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Enjoy the Web with the Safari Browser for Windows XP!
You probably use Internet Explorer or even Firefox to surf the web on your PC or laptop – but if you’re using Windows, there are a number of other browsers to choose from.
Notable among these is Safari, from Apple. That’s right – just as Microsoft make software for Apple computers, so their great rivals for many years supply Windows PCs with applications. The Safari browser for Windows XP is just one of several apps that Apple produce for Windows, with the QuickTime media player the most notable other.
Safari is very easy to use and can be described as a tidier alternative to Firefox and Internet Explorer – clean, basic but attractive (in a typically Apple fashion), this browser can do pretty much whatever your existing browser can.
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To use Safari, you first need to download it. This is a free application, so all you need to do is go to www.apple.com/safari/download in order to download Safari 4.
Upon visiting the page, you will see that Apple describes Safari as:
“The world’s fastest browser. Free download for Mac + PC."
However, don’t worry about downloading from this link, as this Safari installer is designed to work on both operating systems. Note that Safari can be downloaded without leaving your email address, simply uncheck the Keep me up to date with Apple news... box.
Once the (28 MB) download has completed, run the installer – there are some options you might like to take note of, such as whether you would like Safari to automatically update or not – and very shortly, Safari will be ready to use.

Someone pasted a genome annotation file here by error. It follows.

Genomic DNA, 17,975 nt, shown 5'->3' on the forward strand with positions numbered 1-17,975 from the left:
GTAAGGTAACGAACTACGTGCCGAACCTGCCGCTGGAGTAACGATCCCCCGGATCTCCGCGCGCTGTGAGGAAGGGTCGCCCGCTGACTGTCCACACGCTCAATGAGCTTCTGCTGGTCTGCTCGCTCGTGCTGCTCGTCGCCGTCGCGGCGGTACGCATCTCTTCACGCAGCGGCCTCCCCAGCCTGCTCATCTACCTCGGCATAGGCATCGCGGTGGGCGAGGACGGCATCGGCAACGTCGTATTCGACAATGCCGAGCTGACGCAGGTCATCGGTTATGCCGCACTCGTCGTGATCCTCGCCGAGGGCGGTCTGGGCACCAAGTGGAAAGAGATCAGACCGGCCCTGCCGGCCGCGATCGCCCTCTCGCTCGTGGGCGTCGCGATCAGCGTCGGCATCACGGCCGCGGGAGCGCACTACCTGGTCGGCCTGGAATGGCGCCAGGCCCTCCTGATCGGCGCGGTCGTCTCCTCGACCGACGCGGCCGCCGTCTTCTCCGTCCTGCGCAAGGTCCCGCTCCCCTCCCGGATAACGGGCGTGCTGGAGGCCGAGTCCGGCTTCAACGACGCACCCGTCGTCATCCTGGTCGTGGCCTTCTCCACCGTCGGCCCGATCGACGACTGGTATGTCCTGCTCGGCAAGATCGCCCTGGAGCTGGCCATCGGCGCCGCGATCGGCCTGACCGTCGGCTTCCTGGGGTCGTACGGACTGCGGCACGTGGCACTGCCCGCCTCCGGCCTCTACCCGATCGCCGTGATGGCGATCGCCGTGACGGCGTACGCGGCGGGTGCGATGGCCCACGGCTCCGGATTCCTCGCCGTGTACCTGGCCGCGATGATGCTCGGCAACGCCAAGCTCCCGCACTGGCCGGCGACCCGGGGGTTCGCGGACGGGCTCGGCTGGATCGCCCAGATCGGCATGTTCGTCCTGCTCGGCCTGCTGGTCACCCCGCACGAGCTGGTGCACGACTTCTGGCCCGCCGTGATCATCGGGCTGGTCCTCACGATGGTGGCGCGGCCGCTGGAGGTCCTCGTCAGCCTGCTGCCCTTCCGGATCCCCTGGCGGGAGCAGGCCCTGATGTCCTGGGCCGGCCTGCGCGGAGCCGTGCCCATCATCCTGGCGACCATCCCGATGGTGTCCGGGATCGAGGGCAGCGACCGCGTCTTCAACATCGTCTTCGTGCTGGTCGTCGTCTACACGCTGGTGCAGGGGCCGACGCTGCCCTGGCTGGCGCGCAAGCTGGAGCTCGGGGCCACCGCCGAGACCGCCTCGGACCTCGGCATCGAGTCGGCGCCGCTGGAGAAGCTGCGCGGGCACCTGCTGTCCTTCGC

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Using the Safari Browser for Windows XP
When you first run the Safari Browser for Windows XP, it immediately displays a list of popular websites, such as Yahoo, Amazon, CNN, eBay, YouTube, etc. The full list of twelve sites (by default – up to 24 can be listed by clicking Edit in the bottom left then using the Small | Medium | Large buttons in the lower right of the window) is displayed as a vista of thumbnails, and as you use Safari more and more your own preferred favorite slowly replace the initial list. Should you want to keep some of these, you can easily drag a favorite page from the address bar to the bookmarks toolbar right below it.
Visiting a website is as easy as typing in the URL in the area labeled Go to this address, while the Search area has a choice of Google and Yahoo as search engines.
Safari offers tabbed browsing just like Windows Internet Explorer 7 and 8 and Mozilla Firefox, with a new tab being opened by pressing CTRL+T or using the File menu in the top right corner (represented by a sheet of paper with a corner turned down).
Here are directions for changing your homepage from the initial Safari choice, or adding multiple homepages.
With a minimalist design, simplistic menu icons (the back and forward icons are next to the address bar, while full menu items can be viewed by tapping Alt on your keyboard) the Safari browser for Windows XP is a superb, functional and fast alternative to Microsoft Internet Explorer or Mozilla Firefox.